J Am Geriatr Soc. 2020 Apr 26. doi: 10.1111/jgs.16455. [Epub ahead of print]
Fractures associated with postmenopausal osteoporosis (PMO) are associated with pain, disability, and increased mortality. A recent, nationwide evaluation of racial difference in outcomes after fracture has not been performed.
To determine if 1-year death, debility, and destitution rates differ by race.
Observational cohort study.
US Medicare data from 2010 to 2016.
Non-Hispanic black and white women with PMO who have sustained a fragility fracture of interest: hip, pelvis, femur, radius, ulna, humerus, and clinical vertebral.
Outcomes included 1-year: (1) mortality, identified by date of death in Medicare vital status information, (2) debility, identified as new placement in long-term nursing facilities, and (3) destitution, identified as becoming newly eligible for Medicaid.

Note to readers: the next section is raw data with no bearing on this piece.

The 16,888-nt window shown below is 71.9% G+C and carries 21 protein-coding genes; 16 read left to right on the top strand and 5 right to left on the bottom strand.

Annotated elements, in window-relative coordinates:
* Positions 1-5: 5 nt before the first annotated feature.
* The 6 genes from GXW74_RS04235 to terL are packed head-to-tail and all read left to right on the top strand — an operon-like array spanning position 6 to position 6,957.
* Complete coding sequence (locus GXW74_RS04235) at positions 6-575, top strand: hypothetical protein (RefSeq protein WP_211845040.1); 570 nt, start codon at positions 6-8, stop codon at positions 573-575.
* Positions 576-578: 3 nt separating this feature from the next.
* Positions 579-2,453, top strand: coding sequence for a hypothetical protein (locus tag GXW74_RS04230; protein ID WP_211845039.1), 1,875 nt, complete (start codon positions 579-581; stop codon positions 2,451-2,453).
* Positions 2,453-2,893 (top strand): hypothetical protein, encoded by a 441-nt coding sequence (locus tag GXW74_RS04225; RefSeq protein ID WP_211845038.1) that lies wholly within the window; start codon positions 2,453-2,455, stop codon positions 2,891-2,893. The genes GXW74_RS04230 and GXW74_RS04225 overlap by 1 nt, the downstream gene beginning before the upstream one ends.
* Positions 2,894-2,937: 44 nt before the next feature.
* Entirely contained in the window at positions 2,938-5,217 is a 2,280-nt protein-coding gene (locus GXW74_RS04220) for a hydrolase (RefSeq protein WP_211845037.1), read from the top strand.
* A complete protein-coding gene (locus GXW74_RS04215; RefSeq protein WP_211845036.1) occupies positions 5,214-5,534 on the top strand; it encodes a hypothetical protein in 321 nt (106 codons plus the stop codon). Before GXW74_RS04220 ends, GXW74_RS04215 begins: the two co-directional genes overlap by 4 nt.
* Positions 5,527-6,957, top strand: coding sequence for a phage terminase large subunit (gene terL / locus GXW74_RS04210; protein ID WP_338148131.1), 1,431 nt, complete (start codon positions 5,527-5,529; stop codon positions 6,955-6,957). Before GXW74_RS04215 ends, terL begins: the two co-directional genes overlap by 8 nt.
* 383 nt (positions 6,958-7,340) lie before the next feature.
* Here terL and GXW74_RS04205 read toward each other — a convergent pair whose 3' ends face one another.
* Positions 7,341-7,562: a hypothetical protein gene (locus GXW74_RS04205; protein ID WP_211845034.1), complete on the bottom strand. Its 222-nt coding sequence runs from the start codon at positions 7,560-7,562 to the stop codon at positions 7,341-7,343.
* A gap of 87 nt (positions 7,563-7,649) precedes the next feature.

Among black and white women with PMO (n = 4,523,112), we identified 399,000 (8.8%) women who sustained a major fragility fracture. Black women had a higher prevalence of femur (9.0% vs 3.9%; P < .001) and hip (30.7% vs 28.0%; P < .001) fractures and lower prevalence of radius/ulna (14.7% vs 17.0%; P < .001) and clinical vertebral fractures (28.8% vs 33.5%; P < .001) compared with white women. We observed racial differences in the incidence of 1-year outcomes after fracture. After adjusting for age, black women had significantly higher risk of mortality 1 year after femur, hip, humerus, and radius/ulna fractures; significantly higher risk of debility 1 year after femur and hip fractures; and significantly higher risk of destitution for all fractures types.
In a sample of Medicare data from 2010 to 2016, black women with PMO had significantly higher rates of mortality, debility, and destitution after fracture than white women. These findings are a first step toward understanding and reducing disparities in PMO management, fracture prevention, and clinical outcomes after fracture.